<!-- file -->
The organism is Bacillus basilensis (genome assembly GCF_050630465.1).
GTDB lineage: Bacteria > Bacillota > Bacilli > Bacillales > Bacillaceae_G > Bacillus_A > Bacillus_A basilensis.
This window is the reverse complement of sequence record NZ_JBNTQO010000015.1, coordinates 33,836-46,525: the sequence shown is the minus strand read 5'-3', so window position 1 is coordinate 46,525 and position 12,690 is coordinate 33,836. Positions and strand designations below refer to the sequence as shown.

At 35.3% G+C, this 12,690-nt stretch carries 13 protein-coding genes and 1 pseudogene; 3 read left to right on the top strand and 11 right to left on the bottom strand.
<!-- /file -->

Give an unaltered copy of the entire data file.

The organism is Bacillus basilensis (genome assembly GCF_050630465.1).
GTDB lineage: Bacteria > Bacillota > Bacilli > Bacillales > Bacillaceae_G > Bacillus_A > Bacillus_A basilensis.
This window is the reverse complement of sequence record NZ_JBNTQO010000015.1, coordinates 33,836-46,525: the sequence shown is the minus strand read 5'-3', so window position 1 is coordinate 46,525 and position 12,690 is coordinate 33,836. Positions and strand designations below refer to the sequence as shown.

At 35.3% G+C, this 12,690-nt stretch carries 13 protein-coding genes and 1 pseudogene; 3 read left to right on the top strand and 11 right to left on the bottom strand.